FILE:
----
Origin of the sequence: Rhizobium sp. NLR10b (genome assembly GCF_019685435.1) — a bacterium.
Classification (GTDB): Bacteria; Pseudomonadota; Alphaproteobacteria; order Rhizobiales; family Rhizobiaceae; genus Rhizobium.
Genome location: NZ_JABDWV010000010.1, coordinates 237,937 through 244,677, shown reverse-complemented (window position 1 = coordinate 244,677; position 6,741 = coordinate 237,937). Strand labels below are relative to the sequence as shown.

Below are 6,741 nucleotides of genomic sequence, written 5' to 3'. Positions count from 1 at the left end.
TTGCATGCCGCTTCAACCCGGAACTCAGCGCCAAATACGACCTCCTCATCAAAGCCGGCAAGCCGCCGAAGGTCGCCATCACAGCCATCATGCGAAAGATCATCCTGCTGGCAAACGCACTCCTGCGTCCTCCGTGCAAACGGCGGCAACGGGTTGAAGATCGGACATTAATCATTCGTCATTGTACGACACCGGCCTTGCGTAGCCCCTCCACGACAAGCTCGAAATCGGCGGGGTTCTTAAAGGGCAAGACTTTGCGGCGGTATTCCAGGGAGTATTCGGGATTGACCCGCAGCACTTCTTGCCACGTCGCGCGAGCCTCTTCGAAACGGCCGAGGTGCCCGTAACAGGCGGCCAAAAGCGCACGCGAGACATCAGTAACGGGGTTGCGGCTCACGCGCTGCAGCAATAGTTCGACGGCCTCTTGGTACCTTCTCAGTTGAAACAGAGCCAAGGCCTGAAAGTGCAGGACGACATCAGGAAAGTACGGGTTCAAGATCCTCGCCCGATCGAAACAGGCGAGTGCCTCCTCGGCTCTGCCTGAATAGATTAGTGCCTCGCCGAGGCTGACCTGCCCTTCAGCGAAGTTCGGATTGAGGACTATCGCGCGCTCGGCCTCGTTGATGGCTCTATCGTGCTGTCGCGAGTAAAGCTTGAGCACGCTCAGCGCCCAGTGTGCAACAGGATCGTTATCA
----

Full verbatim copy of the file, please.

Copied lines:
Origin of the sequence: Rhizobium sp. NLR10b (genome assembly GCF_019685435.1) — a bacterium.
Classification (GTDB): Bacteria; Pseudomonadota; Alphaproteobacteria; order Rhizobiales; family Rhizobiaceae; genus Rhizobium.
Genome location: NZ_JABDWV010000010.1, coordinates 237,937 through 244,677, shown reverse-complemented (window position 1 = coordinate 244,677; position 6,741 = coordinate 237,937). Strand labels below are relative to the sequence as shown.

Below are 6,741 nucleotides of genomic sequence, written 5' to 3'. Positions count from 1 at the left end.
TTGCATGCCGCTTCAACCCGGAACTCAGCGCCAAATACGACCTCCTCATCAAAGCCGGCAAGCCGCCGAAGGTCGCCATCACAGCCATCATGCGAAAGATCATCCTGCTGGCAAACGCACTCCTGCGTCCTCCGTGCAAACGGCGGCAACGGGTTGAAGATCGGACATTAATCATTCGTCATTGTACGACACCGGCCTTGCGTAGCCCCTCCACGACAAGCTCGAAATCGGCGGGGTTCTTAAAGGGCAAGACTTTGCGGCGGTATTCCAGGGAGTATTCGGGATTGACCCGCAGCACTTCTTGCCACGTCGCGCGAGCCTCTTCGAAACGGCCGAGGTGCCCGTAACAGGCGGCCAAAAGCGCACGCGAGACATCAGTAACGGGGTTGCGGCTCACGCGCTGCAGCAATAGTTCGACGGCCTCTTGGTACCTTCTCAGTTGAAACAGAGCCAAGGCCTGAAAGTGCAGGACGACATCAGGAAAGTACGGGTTCAAGATCCTCGCCCGATCGAAACAGGCGAGTGCCTCCTCGGCTCTGCCTGAATAGATTAGTGCCTCGCCGAGGCTGACCTGCCCTTCAGCGAAGTTCGGATTGAGGACTATCGCGCGCTCGGCCTCGTTGATGGCTCTATCGTGCTGTCGCGAGTAAAGCTTGAGCACGCTCAGCGCCCAGTGTGCAACAGGATCGTTATCA